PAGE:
Oil futures tipped higher Friday, still near a two-week low as investors assess the next leg for volatile stock markets and rising crude supplies continue to drive trading.
November West Texas Intermediate crude
rose 51 cents, or 0.7%, at $71.48 a barrel on the New York Mercantile Exchange. The global benchmark, Brent crude for December delivery
on the ICE Europe exchange gained 34 cents, or 0.4%, at $80.60 a barrel.
Both benchmarks shed some 3% Thursday, and Brent briefly dropped below the closely watched $80 line. They were moving in step with a two-day selloff across global stock markets—a severe move that raised some concerns about economic resiliency and eventual energy consumption. Global equities and early U.S. stock futures indicators pointed higher on Friday, however.
Overall, production data remain the overarching driver of market sentiment.
A monthly report from the Organization of the Petroleum Exporting Countries released Thursday revealed a rise in OPEC and Russian crude-oil production in September, more than making up for a continuing decline in Iranian output ahead of the implementation of U.S. sanctions on Iran’s oil industry. Earlier this week, the EIA boosted its forecast for U.S. oil production, which added another headwind.
OPEC lowered its global oil demand growth forecast for this year and next, the third month in a row for a downgrade.
On Friday morning, the International Energy Agency shared that view, saying global oil demand will grow at a slower pace than initially expected this year and next amid economic risks stemming from trade tensions and higher oil prices.
“At the heart of this softening oil demand backdrop are a myriad of downward pressures on the global economy,” said Stephen Brennock, an analyst at brokerage PVM Oil Associates Ltd. “They include rising trade tensions, Fed policy tightening, and emerging-market weakness.”
Back on the supply front, the Energy Information Administration reported Thursday that domestic U.S. crude supplies climbed by 6 million barrels for the week ended Oct. 5. The increase was much larger than the 1.61 million-barrel increase forecast by analysts surveyed by S&P Global Platts, but it was significantly below the climb of 9.7 million barrels reported by the American Petroleum Institute on Wednesday.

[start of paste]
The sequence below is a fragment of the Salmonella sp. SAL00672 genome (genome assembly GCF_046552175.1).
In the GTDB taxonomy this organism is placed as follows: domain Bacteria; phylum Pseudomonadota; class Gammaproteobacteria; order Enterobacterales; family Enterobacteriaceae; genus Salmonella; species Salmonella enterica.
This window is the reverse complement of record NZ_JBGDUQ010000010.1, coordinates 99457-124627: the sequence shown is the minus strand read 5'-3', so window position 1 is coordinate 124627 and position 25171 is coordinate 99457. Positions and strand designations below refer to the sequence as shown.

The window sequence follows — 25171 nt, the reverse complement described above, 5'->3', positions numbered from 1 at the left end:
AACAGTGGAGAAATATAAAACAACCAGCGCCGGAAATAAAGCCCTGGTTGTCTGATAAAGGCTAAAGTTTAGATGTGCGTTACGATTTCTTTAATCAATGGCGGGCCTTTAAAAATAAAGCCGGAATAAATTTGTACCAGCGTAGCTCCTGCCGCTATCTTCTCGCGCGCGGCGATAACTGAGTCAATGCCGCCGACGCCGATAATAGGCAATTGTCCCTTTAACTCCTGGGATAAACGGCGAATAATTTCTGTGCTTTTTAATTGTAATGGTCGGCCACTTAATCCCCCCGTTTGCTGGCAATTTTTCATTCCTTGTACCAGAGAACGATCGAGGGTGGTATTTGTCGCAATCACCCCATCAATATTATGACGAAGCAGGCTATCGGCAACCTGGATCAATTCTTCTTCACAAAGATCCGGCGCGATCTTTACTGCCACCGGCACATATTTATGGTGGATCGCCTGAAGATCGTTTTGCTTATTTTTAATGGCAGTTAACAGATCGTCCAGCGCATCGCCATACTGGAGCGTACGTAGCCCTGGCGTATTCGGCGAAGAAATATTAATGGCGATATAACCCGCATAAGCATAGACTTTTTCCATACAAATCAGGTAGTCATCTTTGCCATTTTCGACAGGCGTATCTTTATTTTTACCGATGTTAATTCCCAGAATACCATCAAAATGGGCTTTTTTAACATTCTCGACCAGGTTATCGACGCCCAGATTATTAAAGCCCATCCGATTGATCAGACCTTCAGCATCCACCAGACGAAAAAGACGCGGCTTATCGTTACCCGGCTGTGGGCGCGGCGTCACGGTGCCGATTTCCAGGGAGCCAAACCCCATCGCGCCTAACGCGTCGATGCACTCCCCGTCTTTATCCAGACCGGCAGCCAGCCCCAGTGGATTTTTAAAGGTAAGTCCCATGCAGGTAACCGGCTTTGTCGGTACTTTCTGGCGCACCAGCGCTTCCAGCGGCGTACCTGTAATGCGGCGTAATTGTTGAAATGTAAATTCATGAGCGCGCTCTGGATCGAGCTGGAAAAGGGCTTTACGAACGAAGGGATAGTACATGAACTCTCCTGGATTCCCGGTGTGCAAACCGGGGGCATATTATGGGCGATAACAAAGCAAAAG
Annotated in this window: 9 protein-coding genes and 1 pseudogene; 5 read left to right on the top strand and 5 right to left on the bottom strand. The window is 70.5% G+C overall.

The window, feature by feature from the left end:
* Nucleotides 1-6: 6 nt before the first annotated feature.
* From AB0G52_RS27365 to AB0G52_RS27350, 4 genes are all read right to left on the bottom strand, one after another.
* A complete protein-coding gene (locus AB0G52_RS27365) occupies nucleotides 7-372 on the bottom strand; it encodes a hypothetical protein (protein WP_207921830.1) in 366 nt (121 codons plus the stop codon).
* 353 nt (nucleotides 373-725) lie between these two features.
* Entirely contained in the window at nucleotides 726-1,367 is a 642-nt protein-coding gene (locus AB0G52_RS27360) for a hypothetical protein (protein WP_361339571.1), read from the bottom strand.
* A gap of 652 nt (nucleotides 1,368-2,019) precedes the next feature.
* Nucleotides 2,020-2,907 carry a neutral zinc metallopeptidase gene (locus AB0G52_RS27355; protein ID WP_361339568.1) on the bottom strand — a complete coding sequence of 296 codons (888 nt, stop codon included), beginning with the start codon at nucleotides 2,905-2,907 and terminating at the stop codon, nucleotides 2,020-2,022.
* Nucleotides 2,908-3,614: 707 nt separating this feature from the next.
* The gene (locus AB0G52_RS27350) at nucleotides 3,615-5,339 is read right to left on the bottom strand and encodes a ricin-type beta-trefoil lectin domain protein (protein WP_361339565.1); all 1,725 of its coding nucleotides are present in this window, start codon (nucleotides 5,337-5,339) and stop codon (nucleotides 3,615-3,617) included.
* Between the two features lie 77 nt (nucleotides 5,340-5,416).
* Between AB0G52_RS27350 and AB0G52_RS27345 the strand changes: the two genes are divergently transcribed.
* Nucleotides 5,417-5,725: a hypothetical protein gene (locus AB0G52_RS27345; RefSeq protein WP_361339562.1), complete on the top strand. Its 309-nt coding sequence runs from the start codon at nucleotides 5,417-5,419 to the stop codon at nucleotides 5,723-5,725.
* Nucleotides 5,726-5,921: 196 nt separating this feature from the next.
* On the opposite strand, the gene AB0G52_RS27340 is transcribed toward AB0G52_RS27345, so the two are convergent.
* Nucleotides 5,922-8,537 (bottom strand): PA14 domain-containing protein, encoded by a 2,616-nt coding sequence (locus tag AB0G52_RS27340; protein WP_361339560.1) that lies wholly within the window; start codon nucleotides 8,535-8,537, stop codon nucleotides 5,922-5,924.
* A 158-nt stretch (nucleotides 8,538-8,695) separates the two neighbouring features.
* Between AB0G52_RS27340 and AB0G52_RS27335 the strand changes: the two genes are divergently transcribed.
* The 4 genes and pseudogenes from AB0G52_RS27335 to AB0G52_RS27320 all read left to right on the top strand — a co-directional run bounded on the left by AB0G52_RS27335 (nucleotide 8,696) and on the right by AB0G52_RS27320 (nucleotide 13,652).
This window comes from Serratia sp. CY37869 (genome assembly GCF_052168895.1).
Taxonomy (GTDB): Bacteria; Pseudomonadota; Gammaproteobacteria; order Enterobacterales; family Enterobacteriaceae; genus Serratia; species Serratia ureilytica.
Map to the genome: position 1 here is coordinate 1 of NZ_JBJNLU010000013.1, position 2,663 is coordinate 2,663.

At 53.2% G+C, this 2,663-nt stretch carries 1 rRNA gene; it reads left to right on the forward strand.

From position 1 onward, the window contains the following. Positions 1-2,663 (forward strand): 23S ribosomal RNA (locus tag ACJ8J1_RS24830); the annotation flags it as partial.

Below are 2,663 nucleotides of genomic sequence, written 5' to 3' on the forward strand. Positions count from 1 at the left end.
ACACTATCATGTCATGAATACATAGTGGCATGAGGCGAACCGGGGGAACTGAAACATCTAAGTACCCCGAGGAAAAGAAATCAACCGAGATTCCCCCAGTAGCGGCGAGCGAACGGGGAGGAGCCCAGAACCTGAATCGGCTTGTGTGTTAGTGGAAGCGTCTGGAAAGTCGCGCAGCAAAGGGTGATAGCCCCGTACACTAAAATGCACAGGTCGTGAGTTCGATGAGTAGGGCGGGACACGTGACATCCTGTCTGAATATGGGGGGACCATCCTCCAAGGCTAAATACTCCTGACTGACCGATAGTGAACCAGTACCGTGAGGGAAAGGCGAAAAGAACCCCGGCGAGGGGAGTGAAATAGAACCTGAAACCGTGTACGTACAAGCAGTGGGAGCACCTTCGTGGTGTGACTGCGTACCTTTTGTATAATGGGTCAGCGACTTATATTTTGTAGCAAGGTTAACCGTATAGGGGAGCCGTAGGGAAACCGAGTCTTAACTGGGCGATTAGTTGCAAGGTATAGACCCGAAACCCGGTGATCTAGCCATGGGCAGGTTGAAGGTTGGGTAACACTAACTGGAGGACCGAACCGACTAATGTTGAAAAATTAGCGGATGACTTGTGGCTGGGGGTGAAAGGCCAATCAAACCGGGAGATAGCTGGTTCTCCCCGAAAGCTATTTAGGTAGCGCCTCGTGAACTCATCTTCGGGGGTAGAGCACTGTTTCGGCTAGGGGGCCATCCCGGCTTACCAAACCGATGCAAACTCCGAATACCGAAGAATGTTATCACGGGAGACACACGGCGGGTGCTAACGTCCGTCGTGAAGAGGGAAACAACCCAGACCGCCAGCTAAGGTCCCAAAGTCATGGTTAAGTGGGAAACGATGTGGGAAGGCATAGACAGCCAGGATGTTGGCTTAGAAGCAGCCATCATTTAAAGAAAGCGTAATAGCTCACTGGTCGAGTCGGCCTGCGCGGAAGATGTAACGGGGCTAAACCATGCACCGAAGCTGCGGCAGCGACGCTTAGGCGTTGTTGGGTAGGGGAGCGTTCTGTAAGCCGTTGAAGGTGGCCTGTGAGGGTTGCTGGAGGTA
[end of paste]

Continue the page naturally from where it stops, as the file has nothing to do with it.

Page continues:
“Supply-side anguish has slinked into the equation as oil traders remain on the defense,” said Stephen Innes, head of trading APAC, at Oanda.
“Indeed, it’s hard to sugar coat this week’s inventory data, but for perpetual bulls like my self, if risk stabilizes around improving U.S.-China tension, there are some very cheap entry points on offer,” he said, noting support near and around $80 Brent.
As for other products, gasoline stockpiles also rose by 1 million barrels last week, while distillate stockpiles declined by 2.7 million barrels, according to the EIA. The S&P Global Platts survey had shown expectations for a supply rise of 422,000 barrels in gasoline and 1.71 million-barrel decline in distillates.
On Nymex, November gasoline
gained about 2 cents, or 0.9%, at $1.9499 a gallon. The contract dropped by 4.3% to $1.933 a day earlier—the lowest finish since March. November heating oil
rose 0.1% to $2.334 a gallon early Friday.
The EIA reported Thursday that domestic supplies of natural gas rose by 90 billion cubic feet for the week ended Oct. 5. That matched the increase expected by analysts polled by S&P Global Platts.
November natural gas
rose 1.1% to $3.258 per million British thermal units early Friday, nearing a revisit of the January highs hit midweek. It was trading at $3.193 before the supply data.
—Christopher Alessi contributed to this article
Providing critical information for the U.S. trading day. Subscribe to MarketWatch’s free Need to Know newsletter. Sign up here.